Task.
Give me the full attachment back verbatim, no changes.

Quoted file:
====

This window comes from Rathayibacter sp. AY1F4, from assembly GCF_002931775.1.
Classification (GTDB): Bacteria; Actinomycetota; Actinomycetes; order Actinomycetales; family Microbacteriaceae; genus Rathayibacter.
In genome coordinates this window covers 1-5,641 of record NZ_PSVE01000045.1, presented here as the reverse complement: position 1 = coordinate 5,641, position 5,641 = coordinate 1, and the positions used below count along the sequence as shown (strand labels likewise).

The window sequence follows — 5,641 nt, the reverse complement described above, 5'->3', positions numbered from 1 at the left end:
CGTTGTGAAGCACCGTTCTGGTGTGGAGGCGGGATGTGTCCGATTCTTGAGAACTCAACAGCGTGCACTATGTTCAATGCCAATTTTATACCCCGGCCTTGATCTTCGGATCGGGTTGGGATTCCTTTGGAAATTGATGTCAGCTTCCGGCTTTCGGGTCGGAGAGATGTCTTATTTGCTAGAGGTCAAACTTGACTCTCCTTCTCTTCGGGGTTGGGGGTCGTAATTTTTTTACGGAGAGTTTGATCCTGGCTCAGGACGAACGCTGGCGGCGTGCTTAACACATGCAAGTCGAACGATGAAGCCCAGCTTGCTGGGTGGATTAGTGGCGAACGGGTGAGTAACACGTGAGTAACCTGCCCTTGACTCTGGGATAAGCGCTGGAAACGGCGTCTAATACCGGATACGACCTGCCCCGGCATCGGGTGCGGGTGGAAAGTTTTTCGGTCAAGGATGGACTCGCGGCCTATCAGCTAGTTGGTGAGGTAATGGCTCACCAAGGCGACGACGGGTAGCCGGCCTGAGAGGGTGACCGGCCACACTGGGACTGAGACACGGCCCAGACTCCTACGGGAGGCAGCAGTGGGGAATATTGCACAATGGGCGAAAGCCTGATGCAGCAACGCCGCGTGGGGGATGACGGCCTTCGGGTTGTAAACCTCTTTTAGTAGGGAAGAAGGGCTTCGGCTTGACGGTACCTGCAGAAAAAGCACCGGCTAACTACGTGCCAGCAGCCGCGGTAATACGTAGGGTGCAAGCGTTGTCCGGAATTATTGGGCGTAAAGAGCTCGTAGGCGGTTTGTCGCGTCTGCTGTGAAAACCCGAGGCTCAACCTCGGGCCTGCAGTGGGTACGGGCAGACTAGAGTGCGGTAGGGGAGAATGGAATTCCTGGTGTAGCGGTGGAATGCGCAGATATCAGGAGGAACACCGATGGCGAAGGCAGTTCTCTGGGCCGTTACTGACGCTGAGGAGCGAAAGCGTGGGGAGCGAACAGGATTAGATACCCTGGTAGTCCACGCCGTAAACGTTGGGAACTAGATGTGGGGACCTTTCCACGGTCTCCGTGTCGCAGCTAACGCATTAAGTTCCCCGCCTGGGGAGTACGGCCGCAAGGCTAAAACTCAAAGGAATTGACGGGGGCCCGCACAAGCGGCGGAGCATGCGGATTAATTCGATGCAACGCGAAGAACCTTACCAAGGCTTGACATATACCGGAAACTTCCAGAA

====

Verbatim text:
This window comes from Rathayibacter sp. AY1F4, from assembly GCF_002931775.1.
Classification (GTDB): Bacteria; Actinomycetota; Actinomycetes; order Actinomycetales; family Microbacteriaceae; genus Rathayibacter.
In genome coordinates this window covers 1-5,641 of record NZ_PSVE01000045.1, presented here as the reverse complement: position 1 = coordinate 5,641, position 5,641 = coordinate 1, and the positions used below count along the sequence as shown (strand labels likewise).

The window sequence follows — 5,641 nt, the reverse complement described above, 5'->3', positions numbered from 1 at the left end:
CGTTGTGAAGCACCGTTCTGGTGTGGAGGCGGGATGTGTCCGATTCTTGAGAACTCAACAGCGTGCACTATGTTCAATGCCAATTTTATACCCCGGCCTTGATCTTCGGATCGGGTTGGGATTCCTTTGGAAATTGATGTCAGCTTCCGGCTTTCGGGTCGGAGAGATGTCTTATTTGCTAGAGGTCAAACTTGACTCTCCTTCTCTTCGGGGTTGGGGGTCGTAATTTTTTTACGGAGAGTTTGATCCTGGCTCAGGACGAACGCTGGCGGCGTGCTTAACACATGCAAGTCGAACGATGAAGCCCAGCTTGCTGGGTGGATTAGTGGCGAACGGGTGAGTAACACGTGAGTAACCTGCCCTTGACTCTGGGATAAGCGCTGGAAACGGCGTCTAATACCGGATACGACCTGCCCCGGCATCGGGTGCGGGTGGAAAGTTTTTCGGTCAAGGATGGACTCGCGGCCTATCAGCTAGTTGGTGAGGTAATGGCTCACCAAGGCGACGACGGGTAGCCGGCCTGAGAGGGTGACCGGCCACACTGGGACTGAGACACGGCCCAGACTCCTACGGGAGGCAGCAGTGGGGAATATTGCACAATGGGCGAAAGCCTGATGCAGCAACGCCGCGTGGGGGATGACGGCCTTCGGGTTGTAAACCTCTTTTAGTAGGGAAGAAGGGCTTCGGCTTGACGGTACCTGCAGAAAAAGCACCGGCTAACTACGTGCCAGCAGCCGCGGTAATACGTAGGGTGCAAGCGTTGTCCGGAATTATTGGGCGTAAAGAGCTCGTAGGCGGTTTGTCGCGTCTGCTGTGAAAACCCGAGGCTCAACCTCGGGCCTGCAGTGGGTACGGGCAGACTAGAGTGCGGTAGGGGAGAATGGAATTCCTGGTGTAGCGGTGGAATGCGCAGATATCAGGAGGAACACCGATGGCGAAGGCAGTTCTCTGGGCCGTTACTGACGCTGAGGAGCGAAAGCGTGGGGAGCGAACAGGATTAGATACCCTGGTAGTCCACGCCGTAAACGTTGGGAACTAGATGTGGGGACCTTTCCACGGTCTCCGTGTCGCAGCTAACGCATTAAGTTCCCCGCCTGGGGAGTACGGCCGCAAGGCTAAAACTCAAAGGAATTGACGGGGGCCCGCACAAGCGGCGGAGCATGCGGATTAATTCGATGCAACGCGAAGAACCTTACCAAGGCTTGACATATACCGGAAACTTCCAGAA